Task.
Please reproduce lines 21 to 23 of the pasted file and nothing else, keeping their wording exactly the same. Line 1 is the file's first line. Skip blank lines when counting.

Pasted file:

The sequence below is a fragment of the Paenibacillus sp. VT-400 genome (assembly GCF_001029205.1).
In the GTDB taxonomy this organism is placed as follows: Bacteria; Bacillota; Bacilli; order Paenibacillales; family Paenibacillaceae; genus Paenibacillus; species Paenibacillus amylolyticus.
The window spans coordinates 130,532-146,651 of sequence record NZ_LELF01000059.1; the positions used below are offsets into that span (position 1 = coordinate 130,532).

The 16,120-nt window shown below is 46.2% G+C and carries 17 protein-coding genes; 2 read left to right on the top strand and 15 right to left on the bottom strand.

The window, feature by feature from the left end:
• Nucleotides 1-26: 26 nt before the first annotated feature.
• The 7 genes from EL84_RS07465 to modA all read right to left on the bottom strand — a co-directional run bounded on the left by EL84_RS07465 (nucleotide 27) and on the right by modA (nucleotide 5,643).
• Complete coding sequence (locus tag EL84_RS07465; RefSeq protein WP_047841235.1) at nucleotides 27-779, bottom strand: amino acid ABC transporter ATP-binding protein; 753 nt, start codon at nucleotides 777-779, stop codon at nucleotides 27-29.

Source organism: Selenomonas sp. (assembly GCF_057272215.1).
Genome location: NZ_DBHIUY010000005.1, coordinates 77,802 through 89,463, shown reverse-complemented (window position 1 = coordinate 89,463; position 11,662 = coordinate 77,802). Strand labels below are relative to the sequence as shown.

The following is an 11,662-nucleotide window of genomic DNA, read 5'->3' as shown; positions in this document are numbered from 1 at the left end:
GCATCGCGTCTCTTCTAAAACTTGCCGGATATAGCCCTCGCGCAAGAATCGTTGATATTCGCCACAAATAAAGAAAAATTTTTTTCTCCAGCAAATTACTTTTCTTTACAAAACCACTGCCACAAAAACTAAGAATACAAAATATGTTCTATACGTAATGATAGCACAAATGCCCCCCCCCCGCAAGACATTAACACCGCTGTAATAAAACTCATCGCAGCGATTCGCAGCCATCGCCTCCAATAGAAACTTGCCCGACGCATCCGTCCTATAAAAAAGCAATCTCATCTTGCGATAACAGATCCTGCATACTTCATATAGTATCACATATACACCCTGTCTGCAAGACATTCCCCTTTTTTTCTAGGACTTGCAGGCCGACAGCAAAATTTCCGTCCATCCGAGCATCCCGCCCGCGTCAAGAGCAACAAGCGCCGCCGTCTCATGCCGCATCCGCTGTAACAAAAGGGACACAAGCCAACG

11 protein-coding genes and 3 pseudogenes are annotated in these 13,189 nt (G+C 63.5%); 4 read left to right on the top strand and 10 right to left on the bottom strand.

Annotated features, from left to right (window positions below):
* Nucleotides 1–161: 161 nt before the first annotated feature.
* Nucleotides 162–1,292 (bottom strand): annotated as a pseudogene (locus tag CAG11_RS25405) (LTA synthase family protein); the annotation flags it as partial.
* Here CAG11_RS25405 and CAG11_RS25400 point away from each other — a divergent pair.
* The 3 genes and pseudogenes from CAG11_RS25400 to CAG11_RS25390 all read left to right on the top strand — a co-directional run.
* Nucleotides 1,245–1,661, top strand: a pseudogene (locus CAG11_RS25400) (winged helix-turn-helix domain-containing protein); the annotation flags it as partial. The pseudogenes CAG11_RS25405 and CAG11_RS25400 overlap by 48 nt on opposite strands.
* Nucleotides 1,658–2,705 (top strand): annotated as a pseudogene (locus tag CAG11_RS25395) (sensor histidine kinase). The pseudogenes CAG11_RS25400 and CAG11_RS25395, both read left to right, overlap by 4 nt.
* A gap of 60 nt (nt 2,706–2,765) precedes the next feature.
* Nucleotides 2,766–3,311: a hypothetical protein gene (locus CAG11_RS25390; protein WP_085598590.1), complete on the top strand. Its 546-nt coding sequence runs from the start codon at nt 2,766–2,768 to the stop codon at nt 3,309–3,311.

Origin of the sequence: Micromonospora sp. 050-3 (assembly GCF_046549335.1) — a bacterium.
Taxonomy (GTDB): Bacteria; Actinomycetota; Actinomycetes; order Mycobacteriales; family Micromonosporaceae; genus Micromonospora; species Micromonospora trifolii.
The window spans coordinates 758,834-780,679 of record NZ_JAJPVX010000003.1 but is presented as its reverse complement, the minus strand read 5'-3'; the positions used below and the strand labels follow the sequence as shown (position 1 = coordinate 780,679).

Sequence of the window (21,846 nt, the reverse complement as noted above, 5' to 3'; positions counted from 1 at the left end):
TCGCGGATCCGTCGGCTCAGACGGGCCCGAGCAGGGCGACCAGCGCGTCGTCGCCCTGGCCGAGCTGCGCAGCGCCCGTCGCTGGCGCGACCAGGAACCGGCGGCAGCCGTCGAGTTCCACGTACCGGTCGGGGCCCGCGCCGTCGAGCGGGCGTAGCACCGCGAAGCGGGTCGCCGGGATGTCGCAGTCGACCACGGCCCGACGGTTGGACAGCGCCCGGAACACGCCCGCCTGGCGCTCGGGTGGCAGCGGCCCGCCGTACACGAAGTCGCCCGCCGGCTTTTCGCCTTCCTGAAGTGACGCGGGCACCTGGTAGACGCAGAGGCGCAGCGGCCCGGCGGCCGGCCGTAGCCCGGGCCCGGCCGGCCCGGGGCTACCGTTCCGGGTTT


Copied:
* A gap of 60 nt (nt 2,706–2,765) precedes the next feature.
* Nucleotides 2,766–3,311: a hypothetical protein gene (locus CAG11_RS25390; protein WP_085598590.1), complete on the top strand. Its 546-nt coding sequence runs from the start codon at nt 2,766–2,768 to the stop codon at nt 3,309–3,311.

Origin of the sequence: Micromonospora sp. 050-3 (assembly GCF_046549335.1) — a bacterium.